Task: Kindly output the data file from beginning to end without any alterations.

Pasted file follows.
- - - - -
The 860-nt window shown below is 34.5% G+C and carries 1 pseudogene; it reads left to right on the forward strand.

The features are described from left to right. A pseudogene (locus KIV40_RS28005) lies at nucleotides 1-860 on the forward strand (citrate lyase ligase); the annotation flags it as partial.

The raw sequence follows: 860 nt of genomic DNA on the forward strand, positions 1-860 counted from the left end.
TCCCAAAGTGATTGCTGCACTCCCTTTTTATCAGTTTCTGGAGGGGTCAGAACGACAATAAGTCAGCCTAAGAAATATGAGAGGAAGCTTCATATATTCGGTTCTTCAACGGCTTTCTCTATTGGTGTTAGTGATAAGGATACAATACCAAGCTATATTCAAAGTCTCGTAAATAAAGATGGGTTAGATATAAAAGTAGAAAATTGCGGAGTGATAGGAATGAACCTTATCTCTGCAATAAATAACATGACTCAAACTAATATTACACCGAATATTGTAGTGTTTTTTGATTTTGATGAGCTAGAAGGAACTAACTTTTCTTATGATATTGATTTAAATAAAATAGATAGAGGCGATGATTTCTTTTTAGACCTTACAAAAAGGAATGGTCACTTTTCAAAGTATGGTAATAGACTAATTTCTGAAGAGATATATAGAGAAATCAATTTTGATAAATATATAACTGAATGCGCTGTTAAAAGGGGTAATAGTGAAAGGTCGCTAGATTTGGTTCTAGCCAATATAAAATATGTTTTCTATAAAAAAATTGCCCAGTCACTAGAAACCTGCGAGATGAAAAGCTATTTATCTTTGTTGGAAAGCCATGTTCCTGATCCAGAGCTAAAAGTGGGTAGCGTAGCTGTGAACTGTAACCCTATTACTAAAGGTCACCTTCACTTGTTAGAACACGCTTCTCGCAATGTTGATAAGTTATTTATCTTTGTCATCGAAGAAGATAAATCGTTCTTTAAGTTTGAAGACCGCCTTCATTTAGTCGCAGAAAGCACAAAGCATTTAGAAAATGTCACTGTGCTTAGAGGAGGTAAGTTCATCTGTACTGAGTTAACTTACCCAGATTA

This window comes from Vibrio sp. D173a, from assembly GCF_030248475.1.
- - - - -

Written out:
The 860-nt window shown below is 34.5% G+C and carries 1 pseudogene; it reads left to right on the forward strand.

The features are described from left to right. A pseudogene (locus KIV40_RS28005) lies at nucleotides 1-860 on the forward strand (citrate lyase ligase); the annotation flags it as partial.

The raw sequence follows: 860 nt of genomic DNA on the forward strand, positions 1-860 counted from the left end.
TCCCAAAGTGATTGCTGCACTCCCTTTTTATCAGTTTCTGGAGGGGTCAGAACGACAATAAGTCAGCCTAAGAAATATGAGAGGAAGCTTCATATATTCGGTTCTTCAACGGCTTTCTCTATTGGTGTTAGTGATAAGGATACAATACCAAGCTATATTCAAAGTCTCGTAAATAAAGATGGGTTAGATATAAAAGTAGAAAATTGCGGAGTGATAGGAATGAACCTTATCTCTGCAATAAATAACATGACTCAAACTAATATTACACCGAATATTGTAGTGTTTTTTGATTTTGATGAGCTAGAAGGAACTAACTTTTCTTATGATATTGATTTAAATAAAATAGATAGAGGCGATGATTTCTTTTTAGACCTTACAAAAAGGAATGGTCACTTTTCAAAGTATGGTAATAGACTAATTTCTGAAGAGATATATAGAGAAATCAATTTTGATAAATATATAACTGAATGCGCTGTTAAAAGGGGTAATAGTGAAAGGTCGCTAGATTTGGTTCTAGCCAATATAAAATATGTTTTCTATAAAAAAATTGCCCAGTCACTAGAAACCTGCGAGATGAAAAGCTATTTATCTTTGTTGGAAAGCCATGTTCCTGATCCAGAGCTAAAAGTGGGTAGCGTAGCTGTGAACTGTAACCCTATTACTAAAGGTCACCTTCACTTGTTAGAACACGCTTCTCGCAATGTTGATAAGTTATTTATCTTTGTCATCGAAGAAGATAAATCGTTCTTTAAGTTTGAAGACCGCCTTCATTTAGTCGCAGAAAGCACAAAGCATTTAGAAAATGTCACTGTGCTTAGAGGAGGTAAGTTCATCTGTACTGAGTTAACTTACCCAGATTA

This window comes from Vibrio sp. D173a, from assembly GCF_030248475.1.